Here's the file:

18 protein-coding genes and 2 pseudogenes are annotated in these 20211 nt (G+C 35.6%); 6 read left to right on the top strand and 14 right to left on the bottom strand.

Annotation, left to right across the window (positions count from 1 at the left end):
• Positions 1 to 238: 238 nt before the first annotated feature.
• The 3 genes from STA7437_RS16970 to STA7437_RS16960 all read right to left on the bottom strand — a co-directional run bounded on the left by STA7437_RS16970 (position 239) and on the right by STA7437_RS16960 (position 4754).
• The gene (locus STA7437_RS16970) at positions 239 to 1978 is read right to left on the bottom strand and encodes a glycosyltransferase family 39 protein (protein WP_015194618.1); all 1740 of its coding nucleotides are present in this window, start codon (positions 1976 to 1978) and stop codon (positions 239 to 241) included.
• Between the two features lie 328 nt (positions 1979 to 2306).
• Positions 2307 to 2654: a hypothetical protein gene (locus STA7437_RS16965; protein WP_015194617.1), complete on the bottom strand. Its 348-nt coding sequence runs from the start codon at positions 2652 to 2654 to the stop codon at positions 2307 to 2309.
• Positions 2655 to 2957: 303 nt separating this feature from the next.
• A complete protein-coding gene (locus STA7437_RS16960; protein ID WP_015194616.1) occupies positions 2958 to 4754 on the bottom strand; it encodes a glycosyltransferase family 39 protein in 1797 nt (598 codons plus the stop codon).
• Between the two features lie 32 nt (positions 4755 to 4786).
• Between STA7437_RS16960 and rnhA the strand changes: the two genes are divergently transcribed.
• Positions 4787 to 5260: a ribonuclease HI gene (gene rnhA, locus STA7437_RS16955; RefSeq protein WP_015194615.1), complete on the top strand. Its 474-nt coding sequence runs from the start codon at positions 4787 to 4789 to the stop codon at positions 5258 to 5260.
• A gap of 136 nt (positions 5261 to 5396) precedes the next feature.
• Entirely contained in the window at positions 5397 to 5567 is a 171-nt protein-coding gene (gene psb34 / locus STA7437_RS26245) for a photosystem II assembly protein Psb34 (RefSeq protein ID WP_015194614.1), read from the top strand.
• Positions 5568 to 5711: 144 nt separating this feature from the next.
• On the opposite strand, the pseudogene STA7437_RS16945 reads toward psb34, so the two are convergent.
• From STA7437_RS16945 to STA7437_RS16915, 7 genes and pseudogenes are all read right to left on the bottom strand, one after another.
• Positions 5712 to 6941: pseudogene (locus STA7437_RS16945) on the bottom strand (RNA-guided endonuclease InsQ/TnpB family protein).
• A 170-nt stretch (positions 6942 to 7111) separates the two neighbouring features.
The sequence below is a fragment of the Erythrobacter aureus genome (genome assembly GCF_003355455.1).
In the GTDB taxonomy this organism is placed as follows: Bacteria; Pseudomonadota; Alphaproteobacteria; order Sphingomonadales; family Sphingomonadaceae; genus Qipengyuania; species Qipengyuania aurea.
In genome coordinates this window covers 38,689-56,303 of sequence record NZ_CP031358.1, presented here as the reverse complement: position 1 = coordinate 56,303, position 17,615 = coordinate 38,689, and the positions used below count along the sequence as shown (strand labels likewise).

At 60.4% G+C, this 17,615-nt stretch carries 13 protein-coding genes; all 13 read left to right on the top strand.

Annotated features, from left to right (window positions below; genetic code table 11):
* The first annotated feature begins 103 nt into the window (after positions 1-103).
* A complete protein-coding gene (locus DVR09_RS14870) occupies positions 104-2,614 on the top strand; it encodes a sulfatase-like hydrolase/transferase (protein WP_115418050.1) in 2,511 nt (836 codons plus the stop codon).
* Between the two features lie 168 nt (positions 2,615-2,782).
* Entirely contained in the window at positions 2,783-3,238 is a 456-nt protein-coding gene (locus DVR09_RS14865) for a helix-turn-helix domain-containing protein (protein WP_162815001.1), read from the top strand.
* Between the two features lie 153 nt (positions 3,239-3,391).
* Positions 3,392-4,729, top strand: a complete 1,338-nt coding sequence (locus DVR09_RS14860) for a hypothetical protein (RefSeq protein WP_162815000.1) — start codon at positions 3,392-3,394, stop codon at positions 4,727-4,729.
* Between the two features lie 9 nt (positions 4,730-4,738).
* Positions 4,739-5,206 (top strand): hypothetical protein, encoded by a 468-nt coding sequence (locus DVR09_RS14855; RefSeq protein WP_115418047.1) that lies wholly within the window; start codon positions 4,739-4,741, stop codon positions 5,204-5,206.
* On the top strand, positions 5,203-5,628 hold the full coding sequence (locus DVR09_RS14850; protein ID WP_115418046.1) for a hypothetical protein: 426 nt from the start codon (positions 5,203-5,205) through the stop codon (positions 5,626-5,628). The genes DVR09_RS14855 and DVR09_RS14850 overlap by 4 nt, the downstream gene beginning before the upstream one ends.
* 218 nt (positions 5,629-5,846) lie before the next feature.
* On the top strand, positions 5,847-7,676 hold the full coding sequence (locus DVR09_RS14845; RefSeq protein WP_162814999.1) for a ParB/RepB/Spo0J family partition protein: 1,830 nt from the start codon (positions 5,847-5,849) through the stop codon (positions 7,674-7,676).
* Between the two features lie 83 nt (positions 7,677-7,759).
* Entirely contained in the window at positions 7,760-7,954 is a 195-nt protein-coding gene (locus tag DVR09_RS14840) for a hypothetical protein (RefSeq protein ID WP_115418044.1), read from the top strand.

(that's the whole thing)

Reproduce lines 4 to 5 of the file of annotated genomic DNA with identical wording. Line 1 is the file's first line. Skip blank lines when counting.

• The 3 genes from STA7437_RS16970 to STA7437_RS16960 all read right to left on the bottom strand — a co-directional run bounded on the left by STA7437_RS16970 (position 239) and on the right by STA7437_RS16960 (position 4754).
• The gene (locus STA7437_RS16970) at positions 239 to 1978 is read right to left on the bottom strand and encodes a glycosyltransferase family 39 protein (protein WP_015194618.1); all 1740 of its coding nucleotides are present in this window, start codon (positions 1976 to 1978) and stop codon (positions 239 to 241) included.